The “permissionless innovation” meme is regularly invoked in defense of the left’s favorite cause of “net neutrality” – the idea that network operators should treat all content passing through their systems equally and without discrimination. But there’s an irony: The big telecom companies complain that net neutrality wouldn’t treat all companies equally. In fact, the law might actually force them to ask the government for permission to innovate – for example, if they want to charge extra for premium online services – where no such permission is needed currently. Ultimately, the public will have to determine which side – the start-ups or the incumbents – produce more “innovation.” And the incumbents will probably win this fight: They don’t have to prove anything – they just have to introduce enough uncertainty to make definitive conclusions impossible. They certainly have the lobbyists to do it.

The lesson for the left is simple: “innovation” is no substitute for a robust technology policy. It must frame its arguments around big themes of equality and justice. Of course, those goals are buried somewhere in its information agenda; it’s just that the left, mesmerised by the jargon of TED Talks and Al Gore, has simply preferred not to emphasise them. Instead, the left accepts that these questions require economic thinking, with its fascination with efficiency and constant change. But the genuine act of innovation would be to redefine the idea altogether.

Evgeny Morozov is a senior editor at The New Republic. This article first appeared on newrepublic.com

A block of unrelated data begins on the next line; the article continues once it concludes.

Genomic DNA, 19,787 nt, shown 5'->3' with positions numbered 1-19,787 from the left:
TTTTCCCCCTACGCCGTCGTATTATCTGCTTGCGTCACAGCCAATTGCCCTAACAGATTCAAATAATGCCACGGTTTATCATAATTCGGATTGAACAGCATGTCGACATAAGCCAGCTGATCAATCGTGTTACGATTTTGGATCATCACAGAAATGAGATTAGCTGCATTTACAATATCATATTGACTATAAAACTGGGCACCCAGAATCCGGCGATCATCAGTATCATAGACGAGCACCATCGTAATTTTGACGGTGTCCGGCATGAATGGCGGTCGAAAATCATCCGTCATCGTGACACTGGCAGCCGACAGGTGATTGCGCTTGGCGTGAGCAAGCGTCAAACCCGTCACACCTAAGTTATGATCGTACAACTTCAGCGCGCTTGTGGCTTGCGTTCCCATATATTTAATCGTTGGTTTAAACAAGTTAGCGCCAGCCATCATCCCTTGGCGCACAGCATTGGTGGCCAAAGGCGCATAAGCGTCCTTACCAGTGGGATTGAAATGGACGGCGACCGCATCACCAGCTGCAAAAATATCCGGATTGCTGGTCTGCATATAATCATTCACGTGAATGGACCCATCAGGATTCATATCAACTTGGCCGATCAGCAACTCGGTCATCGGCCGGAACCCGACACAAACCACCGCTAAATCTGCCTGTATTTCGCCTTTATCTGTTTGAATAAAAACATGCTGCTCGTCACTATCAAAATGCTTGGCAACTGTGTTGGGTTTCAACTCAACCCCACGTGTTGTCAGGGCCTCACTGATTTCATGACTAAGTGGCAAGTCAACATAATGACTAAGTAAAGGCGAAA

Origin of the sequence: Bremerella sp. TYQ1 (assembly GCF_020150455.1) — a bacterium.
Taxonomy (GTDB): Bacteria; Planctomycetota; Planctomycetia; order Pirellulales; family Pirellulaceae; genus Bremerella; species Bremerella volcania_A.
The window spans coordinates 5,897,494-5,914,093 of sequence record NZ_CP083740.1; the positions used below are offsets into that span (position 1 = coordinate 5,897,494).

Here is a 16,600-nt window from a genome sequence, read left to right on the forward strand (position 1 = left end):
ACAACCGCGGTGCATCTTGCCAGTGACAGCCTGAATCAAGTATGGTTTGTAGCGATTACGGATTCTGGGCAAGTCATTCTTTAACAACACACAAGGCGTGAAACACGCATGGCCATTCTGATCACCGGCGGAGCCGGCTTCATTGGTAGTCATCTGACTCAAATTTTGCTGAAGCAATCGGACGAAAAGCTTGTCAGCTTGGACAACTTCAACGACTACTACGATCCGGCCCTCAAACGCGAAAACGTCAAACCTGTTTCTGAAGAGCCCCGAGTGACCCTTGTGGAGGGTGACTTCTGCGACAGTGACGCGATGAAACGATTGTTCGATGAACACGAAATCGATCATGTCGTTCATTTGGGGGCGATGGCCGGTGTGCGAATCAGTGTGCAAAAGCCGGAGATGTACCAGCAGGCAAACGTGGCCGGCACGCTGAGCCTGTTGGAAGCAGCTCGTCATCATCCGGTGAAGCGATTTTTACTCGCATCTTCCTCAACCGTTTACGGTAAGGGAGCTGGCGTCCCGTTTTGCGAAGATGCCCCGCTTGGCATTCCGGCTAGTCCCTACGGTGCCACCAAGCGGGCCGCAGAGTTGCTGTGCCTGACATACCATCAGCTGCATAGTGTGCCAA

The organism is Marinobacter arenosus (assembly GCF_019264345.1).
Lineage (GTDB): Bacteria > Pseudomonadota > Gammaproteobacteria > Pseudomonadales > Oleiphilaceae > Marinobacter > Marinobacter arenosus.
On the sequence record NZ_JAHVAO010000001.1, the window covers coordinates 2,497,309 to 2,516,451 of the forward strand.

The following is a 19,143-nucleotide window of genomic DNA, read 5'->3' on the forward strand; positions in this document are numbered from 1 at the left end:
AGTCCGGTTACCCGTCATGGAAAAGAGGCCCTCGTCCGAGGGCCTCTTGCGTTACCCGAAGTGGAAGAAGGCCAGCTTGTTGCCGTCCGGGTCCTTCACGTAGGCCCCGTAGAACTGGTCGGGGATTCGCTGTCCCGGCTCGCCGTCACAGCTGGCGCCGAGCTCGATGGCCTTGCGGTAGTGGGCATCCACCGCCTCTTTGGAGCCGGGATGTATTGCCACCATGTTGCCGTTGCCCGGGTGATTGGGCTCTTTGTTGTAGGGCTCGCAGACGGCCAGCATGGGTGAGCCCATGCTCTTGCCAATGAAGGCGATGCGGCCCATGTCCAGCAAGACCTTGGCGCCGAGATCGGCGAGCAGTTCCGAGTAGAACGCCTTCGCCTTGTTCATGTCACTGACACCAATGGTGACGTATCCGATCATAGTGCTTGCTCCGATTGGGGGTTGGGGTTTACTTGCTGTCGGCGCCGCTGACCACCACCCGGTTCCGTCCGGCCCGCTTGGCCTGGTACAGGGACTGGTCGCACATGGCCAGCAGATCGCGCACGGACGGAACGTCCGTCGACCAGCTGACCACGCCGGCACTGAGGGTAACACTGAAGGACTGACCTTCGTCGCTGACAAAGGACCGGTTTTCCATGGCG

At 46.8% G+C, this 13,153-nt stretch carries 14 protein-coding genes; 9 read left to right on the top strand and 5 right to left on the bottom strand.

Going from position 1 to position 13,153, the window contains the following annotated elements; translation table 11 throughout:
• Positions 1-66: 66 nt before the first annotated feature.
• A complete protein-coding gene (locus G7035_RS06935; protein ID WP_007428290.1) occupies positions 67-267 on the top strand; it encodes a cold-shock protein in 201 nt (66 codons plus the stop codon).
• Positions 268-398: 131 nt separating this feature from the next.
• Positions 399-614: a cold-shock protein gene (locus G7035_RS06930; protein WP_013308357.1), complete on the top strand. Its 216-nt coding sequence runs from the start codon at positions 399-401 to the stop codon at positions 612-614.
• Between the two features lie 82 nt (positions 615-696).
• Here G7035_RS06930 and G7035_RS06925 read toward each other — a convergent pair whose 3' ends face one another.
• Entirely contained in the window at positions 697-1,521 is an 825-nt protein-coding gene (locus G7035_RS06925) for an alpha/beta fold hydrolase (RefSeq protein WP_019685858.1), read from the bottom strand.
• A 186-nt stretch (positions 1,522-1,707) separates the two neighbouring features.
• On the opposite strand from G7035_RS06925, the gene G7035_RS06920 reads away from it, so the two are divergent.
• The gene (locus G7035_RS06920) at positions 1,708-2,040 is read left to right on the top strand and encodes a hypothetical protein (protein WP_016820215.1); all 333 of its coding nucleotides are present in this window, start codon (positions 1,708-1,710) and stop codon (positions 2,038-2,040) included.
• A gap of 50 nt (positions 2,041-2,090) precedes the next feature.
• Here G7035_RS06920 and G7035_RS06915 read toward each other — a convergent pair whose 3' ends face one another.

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Marvel has moved past the post-credits teaser, and it's all the better for it

Individual stories are suddenly taking precedence over franchise building.

The lasting contribution of 2008’s Iron Man to contemporary cinema comes not from the content of the film itself, but in its Avengers-teasing post-credits scene featuring an eyepatch-sporting Samuel L. Jackson. While post-credits scenes were not invented by Marvel, their widespread adoption in other blockbusters is a testament to Marvel using them to titillate and frustrate.

Fast forward nine years and Marvel’s direction has significantly altered. Having moved to a three-film-a-year structure ahead of next year’s climactic Infinity War, their two releases this summer have featured less explicit connective tissue, using post-credits scenes that are, in typical Marvel fashion, self-reflexive and fun – but this time with no teases for films to come.

Where previous Marvel Cinematic Universe (MCU) films have trailed characters donning superhero mantles, confrontations to come, or more light-hearted team ups, Guardians of the Galaxy Vol. 2 decided to lovingly poke fun at Marvel grandmaster Stan Lee, leaving him stranded on a godforsaken space rock in the outer reaches of the stars. Spider-Man: Meanwhile Homecoming targeted filmgoers who had stayed until the end in expectation of a tease, only to receive a Captain America educational video on the virtues of “patience”.

That isn’t to say that connective tissue isn’t there. Marvel seems to be pursuing world building not through post-credits stingers, but through plot and character. In the past, teasing how awful big bad Thanos is ahead of the Avengers battling him in Infinity War would have been done through a menacing post-credits scene, as in both Avengers films to date. Instead Guardians of the Galaxy Vol. 2 uses character as a tool to explore the world at large.